Thursday, June 18, 2009

Keep Bleeding

"If you cut me, do I not bleed?" So asks my manuscript as I hack and chop more than 20% of my hard work and inspiration to make the story tighter and more printable.

A word to the wise...If you invite a professional editor to join your writing group: BE PREPARED. Your rough drafts will bleed and scream, but then again you will also get very humbling and valuable advice on how to make your genius idea more marketable.
Yes, I have learned this very difficult lesson and was reminded again this week when I mentioned that I had only cut 12,000 of the 20,000 words an editor (who may or may not be interested in buying my book) asked me to cut and then send it.
It was an impossible task. How could I possibly send to oblivion 20,000 words that had been born of blood, sweat, and sleep deprivation, over months of my life? How could anyone ask me to do such a thing with no guarantee that it would pay off?

And yet...
It it finished. Well, at least 18,000 words anyway. I'm still searching out the lingering 2,000. The first shavings were not all that hard. In 100,000 words their is bound to be several superfluous passages. They were not hard to dump because they neither moved the story or the reader. But that only accounted for 8,000 words or so. Then I chopped out the extra dialogue. Places where my story crafting lens had zoomed in close for too long on a particular scene. There were chunks of dialogue that could be summed up in just a few sentences.

And then I went to my writing group meeting and over spinach dip and chocolate chip cookies, my trusted critics and friends said it was time to cut entire scenes and subplots. Complete threads of the tapestry had to be removed. That is when my manuscript began to truly bleed and my inexperienced, trepidation red pen became a surgeons scalpel to careful remove the less important organs without killing the entire story.

How do I feel about being asked to perform surgery on my own creation? Scared to death and a little sad. I hope that readers will never recognize the scars that I see in the manuscript. Like the airbrushed version of a photograph I hope they enjoy the more perfected version and that only the few initiated support personnel can look at it and say, "Oh yes I remember that detail, but you can hardly see the stitches. If I hadn't seen it before I would never have even noticed."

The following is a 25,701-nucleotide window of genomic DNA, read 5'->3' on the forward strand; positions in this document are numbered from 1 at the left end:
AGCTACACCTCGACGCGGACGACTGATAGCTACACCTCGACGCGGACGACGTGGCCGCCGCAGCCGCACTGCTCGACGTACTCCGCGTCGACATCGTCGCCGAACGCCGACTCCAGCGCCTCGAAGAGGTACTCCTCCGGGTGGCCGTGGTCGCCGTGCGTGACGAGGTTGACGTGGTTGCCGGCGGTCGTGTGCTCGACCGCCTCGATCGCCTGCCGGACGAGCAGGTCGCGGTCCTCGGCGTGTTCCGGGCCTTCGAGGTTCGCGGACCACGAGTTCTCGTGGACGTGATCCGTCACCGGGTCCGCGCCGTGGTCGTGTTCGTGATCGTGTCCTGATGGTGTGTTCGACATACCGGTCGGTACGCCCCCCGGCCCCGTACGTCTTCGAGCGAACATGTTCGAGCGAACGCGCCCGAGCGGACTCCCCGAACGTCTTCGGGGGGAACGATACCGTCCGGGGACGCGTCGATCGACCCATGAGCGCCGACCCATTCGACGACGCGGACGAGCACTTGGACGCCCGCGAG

So I will swab the blood and present the supermodel version of my story, lean and airbrushed.


  1. You are a masterful surgeon. No one will see the scars. You are like the nuerology resident who sewed up my head. He kept coming to my hospital room in the middle of the night to admire his work on my head. (He even recognized me a year later at a different hospital)

    You will keep rereading your story and admire what a fine job you did in carving and slicing and stitching up your amazing story.

  2. Think of the large, unwieldy block of marble that, somehow, inherently trapped David, just waiting for Michelangelo to hack off all the excess before he could finely sculpt a masterpiece that would last centuries. I don't think we've gotten close to the airbrush point yet. We're just getting it down to workable size first. :) But you'll get there, and that's the important part.

  3. The airbrushing was just an analogy I get that I'm still hacking. How about a little credit for the present bloodbath? The airbrushing is less painful. I'm pretty sure that by then someone will be paying me to fix the manuscript which somehow makes it sound like more fun.

  4. Does anybody hear some noise? I think I hear...wait...yep, it's a waaaahmbulance driving this way. ;)

    It's fun teasing you, Donna, because I know I can get away with it under my editor persona.

  5. Kirk--

    It's also not a bad idea to tease over the computer, where you're safely out of swinging distance ;-D

  6. Good advice, Graham.

    So, Kirk, I've been thinking about Michelangelo and David. God made the block of marble right?
    Michelangelo's job was to chop at it until the David emerged.
    Since I started with the mere idea of a what the unwieldy block of marble would look like and feel like, and then I not only created the swirling color but also the sparkly parts.

    Doesn't that make me God in this scenario?

    Isn't the job of the professional and talented editors to take my colorful marble and help the David emerge? Think about it.

  7. Typical writer's complex: we all think we're God. Chomping at the bit to create worlds, but since our power is limited to pen and paper, we seek publication in lieu of creation.

    Who am I smitin' first?

  8. Wow! Chopping, cutting, slicing, bloodbath, smiting.. I didn't realize our writing blog would be so violent. I feel like I stumbled into an extreme fighting fansite. ;)

    Good job Donna. Self-editing is a gentle torture and you've almost met your goal. Keep hacking without mercy.

    I'm looking forward to reading it!

  9. Cutting, slicing, bloodbath and smiting are pretty universal, Linda...but there can only be one with the power to Chop...

  10. I love a good bloodbath. Good for the skin.